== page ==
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The Long Walk to Justice

2005 July 1
by Paul Vallely

Live 8 programme notes – by Paul Vallely

It has been a long journey that brings you here today. Far longer than you might imagine.

It began twenty years ago, in 1985. On 13th  July, the day of Live Aid. A day when the entire globe seemed to come together with a single common purpose.

The world was responding to the plight of the 30 million people who were suffering and dying in a terrible famine that had swept across Africa. What made it different from that unhappy continent’s previous tragedies was that this time children were dying on our television screens. Before our very eyes. Every day, for weeks and months, brought more terrible images. On 13th July the world stopped what it was doing to unite, in a clear moment of absolute certainty.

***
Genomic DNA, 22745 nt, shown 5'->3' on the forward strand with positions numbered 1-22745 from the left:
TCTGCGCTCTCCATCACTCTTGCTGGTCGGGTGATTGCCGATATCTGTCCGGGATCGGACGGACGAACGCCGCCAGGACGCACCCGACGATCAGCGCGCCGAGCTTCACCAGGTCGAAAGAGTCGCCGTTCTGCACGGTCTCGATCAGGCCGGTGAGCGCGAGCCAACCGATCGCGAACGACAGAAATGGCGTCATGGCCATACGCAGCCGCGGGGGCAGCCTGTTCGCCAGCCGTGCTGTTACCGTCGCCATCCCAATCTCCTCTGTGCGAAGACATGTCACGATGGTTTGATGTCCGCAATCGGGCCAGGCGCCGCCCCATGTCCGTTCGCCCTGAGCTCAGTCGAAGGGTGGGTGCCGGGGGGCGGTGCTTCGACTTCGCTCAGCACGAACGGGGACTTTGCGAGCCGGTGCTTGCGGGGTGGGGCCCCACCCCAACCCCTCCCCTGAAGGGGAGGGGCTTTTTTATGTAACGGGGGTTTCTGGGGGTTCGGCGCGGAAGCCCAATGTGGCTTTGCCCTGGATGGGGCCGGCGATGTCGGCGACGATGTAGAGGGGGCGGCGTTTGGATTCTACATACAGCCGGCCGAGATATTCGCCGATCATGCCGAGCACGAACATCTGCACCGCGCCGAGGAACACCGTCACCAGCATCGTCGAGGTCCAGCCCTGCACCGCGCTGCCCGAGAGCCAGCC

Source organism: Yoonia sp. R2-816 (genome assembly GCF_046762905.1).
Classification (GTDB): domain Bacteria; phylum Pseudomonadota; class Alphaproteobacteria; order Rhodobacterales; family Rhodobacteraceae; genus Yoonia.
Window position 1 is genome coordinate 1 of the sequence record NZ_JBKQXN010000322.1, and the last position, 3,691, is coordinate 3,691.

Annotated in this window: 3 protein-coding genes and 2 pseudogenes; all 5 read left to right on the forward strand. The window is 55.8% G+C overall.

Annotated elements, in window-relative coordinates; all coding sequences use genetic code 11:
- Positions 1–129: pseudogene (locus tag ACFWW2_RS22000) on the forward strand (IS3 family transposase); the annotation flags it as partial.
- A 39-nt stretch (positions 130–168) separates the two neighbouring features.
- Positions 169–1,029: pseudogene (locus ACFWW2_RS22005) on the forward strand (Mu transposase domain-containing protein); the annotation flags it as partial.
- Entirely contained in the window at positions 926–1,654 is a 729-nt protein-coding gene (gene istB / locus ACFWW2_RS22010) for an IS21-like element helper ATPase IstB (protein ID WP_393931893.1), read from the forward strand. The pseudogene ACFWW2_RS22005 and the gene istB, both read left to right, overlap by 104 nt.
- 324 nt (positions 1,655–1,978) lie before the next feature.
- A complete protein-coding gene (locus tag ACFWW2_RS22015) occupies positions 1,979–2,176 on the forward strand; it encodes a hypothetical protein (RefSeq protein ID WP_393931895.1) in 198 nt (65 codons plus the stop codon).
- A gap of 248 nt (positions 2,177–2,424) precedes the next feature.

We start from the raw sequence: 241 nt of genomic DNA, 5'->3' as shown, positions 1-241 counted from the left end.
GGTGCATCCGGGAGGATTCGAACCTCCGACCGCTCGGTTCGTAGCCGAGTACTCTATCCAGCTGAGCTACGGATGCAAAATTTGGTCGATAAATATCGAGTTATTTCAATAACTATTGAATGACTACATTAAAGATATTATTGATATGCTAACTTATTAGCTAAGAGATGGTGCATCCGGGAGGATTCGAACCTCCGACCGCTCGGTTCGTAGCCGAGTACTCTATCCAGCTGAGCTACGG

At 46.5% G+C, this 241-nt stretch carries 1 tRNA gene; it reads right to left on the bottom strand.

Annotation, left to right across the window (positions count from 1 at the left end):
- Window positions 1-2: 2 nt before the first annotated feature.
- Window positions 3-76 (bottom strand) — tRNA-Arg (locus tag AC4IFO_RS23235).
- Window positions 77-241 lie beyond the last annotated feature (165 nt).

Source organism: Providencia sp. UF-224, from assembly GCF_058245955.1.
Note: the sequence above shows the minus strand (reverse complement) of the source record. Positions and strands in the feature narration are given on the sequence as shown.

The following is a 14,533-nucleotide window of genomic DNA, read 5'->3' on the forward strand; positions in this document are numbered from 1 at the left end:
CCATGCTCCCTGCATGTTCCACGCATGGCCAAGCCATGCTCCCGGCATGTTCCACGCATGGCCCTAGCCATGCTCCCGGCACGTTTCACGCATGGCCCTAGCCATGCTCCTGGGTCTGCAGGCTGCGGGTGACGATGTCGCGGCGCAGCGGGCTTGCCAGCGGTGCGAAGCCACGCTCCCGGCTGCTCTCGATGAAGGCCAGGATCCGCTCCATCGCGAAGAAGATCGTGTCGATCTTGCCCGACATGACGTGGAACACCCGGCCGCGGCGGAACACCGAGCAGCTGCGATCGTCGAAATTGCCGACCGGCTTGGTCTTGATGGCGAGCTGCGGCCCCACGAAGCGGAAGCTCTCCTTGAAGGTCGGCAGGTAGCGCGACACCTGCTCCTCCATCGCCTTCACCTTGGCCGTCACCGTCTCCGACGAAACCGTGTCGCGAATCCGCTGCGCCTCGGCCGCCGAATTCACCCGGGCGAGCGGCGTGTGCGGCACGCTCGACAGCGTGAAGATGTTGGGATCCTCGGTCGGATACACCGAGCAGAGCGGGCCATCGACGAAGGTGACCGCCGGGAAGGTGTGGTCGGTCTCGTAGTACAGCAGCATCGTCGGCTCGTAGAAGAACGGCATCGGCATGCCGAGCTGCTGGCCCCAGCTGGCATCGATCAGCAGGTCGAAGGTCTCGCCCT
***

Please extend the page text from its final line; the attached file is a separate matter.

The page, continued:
The largest audience the planet had ever seen – more than a billion and a half people – joined together. That day as many as 98 per cent of the world’s television screens received the broadcast. It was the biggest collective event in human history. And, more than that, it was to do something unequivocally good.

Twenty years on and another day arrives which, thanks in part to you, the world will remember in the same way.  2nd July. The day of Live 8.

But the journey from Live Aid to Live 8 is not just a piece of history. It is an inner journey we all must make. It is a journey from charity to justice.